Despite a big, potential income, Pua donates 95% of earnings to the organizations close to his heart, the Community Hope Alternatives, Inc. (CHAI) and The Philippine Navigators. These organizations have beneficiaries from all over the country and places such as Northern Mindanao, Iloilo, Manila, Los Baños, Central Luzon and Bicol.

“Both organizations are composed of full-time volunteers. They rely on donations from people. I know leaders from The Navigators Philippines and CHAI as I stayed on one of their training apartments when I was in college,” Pua explained.

The Navigators help train young people by initiating leadership summer camps for students and promote values formation to communities of students, young professionals and married couples. CHAI is actively involved in helping marginalized people by conducting reading programs to children, offering “Study Now, Pay Later” schemes to deserving graduating students and organizing feeding programs to poor communities.

Feeling the need to give back, he appropriates funds based on the organization’s needs and then personally deposits it straight to accounts of The Navigators and CHAI. Pua gives one-time and regular donations, which helps subsidize a month’s rent of a student in UPLB, the registration fees of delegates for a training in Davao, and school supplies for Iloilo Navigators. Aside from that, he also gives his money for CHAI’s Navigators staff’s eye-complication checkups and surgery and to a Navigators alumnus who needs financial assistance for his child’s Occupational Therapy from autism spectrum disorder.

Pua said that Google Adsense has a minimum payout of $100 per month, which requires tens of thousands of ad impressions per day to be able to reach that amount. He shared that the current monthly profit he gets from the ads in his apps is equivalent to a regular junior programmer’s monthly salary.

“It may be a big amount to some, or just a small value to big-time people, yet giving it to deserving people who needs it defines its true value,” he said.

Pua said that this kind of business model is sustainable because mobile apps development can be a passive income. Of course, this also requires that you’ve done your assignment in Search Engine Optimization or making your app appear in top searches, eliminating major bugs and making your app user-friendly.

“You earn while sleeping since the app stores are open 24/7. People around the world can download and use your app any time,” he said.

For now, Pua said that he will continually maintain his apps while also exploring other ways to increase his earnings.

“People often view development as the main part of a software’s life cycle when it’s actually the maintenance part. You build the software for a short time, and you maintain it for a longer time,” he said.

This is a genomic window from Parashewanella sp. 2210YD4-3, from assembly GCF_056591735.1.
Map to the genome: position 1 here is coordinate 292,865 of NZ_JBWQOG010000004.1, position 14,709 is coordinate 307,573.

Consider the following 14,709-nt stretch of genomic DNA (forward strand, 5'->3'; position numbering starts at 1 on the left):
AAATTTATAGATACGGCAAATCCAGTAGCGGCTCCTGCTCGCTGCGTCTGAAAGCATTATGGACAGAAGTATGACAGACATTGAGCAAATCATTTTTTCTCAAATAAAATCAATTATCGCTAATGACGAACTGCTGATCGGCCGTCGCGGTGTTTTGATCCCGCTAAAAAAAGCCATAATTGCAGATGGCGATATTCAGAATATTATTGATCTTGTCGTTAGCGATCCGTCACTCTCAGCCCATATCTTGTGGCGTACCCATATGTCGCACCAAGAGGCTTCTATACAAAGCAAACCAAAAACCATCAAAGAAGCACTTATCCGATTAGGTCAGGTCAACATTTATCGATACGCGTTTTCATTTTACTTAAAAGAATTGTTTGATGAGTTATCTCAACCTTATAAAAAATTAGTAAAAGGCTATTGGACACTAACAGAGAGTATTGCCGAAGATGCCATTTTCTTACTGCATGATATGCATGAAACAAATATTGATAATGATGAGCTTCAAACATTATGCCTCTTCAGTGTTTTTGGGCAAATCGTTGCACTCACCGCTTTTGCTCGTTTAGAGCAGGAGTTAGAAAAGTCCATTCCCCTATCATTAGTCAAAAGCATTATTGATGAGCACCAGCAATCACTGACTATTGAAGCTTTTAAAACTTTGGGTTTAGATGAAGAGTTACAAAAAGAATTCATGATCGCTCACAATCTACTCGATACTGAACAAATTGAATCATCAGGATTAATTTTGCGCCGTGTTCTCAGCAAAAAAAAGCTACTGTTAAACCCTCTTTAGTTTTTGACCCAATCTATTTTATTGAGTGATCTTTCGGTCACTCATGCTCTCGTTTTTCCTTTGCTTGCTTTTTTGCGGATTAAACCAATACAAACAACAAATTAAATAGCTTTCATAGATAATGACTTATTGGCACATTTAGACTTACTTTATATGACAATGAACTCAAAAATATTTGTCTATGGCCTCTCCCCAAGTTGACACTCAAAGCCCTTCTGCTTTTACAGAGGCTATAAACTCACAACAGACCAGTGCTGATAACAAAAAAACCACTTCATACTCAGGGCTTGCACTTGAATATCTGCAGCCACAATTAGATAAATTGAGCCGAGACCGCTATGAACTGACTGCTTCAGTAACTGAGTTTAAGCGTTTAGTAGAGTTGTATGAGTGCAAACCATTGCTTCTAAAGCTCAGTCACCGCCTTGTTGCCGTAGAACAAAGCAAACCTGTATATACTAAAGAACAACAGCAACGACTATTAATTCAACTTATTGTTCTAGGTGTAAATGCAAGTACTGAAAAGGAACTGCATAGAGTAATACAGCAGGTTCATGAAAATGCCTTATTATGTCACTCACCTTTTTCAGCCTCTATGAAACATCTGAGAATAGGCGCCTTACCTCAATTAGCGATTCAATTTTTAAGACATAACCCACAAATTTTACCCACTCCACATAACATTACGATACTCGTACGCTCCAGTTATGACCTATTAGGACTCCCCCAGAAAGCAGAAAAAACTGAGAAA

For aspiring app developers, he has these tips to share:

User feedback is important. Release app versions often and engage the users. This way, users can give early feedback to the latest version of your app. The best response to their comments or suggestions is by incorporating those to the app right away. Remember to provide a way for users to easily voice out their concerns in a manner convenient to them through a feedback screen or by simply giving the users your email address.

Automate promotion by choosing a searchable brand name. App name is important for app store search engine optimization. This is what I have learned which is why I renamed from ‘Midifun’ to ‘Pinoy Midifun’ and finally to ‘Midifun Karaoke.’ The ‘Karaoke’ keyword was the game-changer which helped a lot to make Midifun appear on top of search results.

Starting out? Solve a problem familiar to you. This way you will not have to research a lot when building the software. This will help you implement a user-friendly software by creating the interface from the user’s perspective.

Start sharing your apps. These are the three useful things you need to start sharing your apps to the world:

1. Android Studio,
2. Google Play Store Console account and
3. Imagination.

You pay only once for opening a developer account in Play Store, but once your apps start earning it can be a hundredfold of profits and lessons learned. With your apps becoming popular, you can be invited to Google-sponsored events. I was able to freely visit Davao City, Baguio City, Cebu City and Iloilo by conducting Android workshops to Google Developer events in the area (Google and partners usually sponsor the food, lodging, and air flights).

Make your product helpful to users for it to become popular and successful. And don’t just aim for success. Success is nothing if you don’t share it to people around. As Craig Lock rephrases Albert Einstein, “Aim not at a life of success, but living one of significance.”

[This article by Nicai De Guzman is lifted from (Entrepreneur Philippines)].

Nicai De Guzman is the marketing head of Rising Tide, a technology solutions company. She is also the Manila Bureau Manager of Probe Media Foundation’s Mulat Pinoy-Kabataan News Network and a regular contributor for Follow her on Twitter @nicaideguzman, and LinkedIn.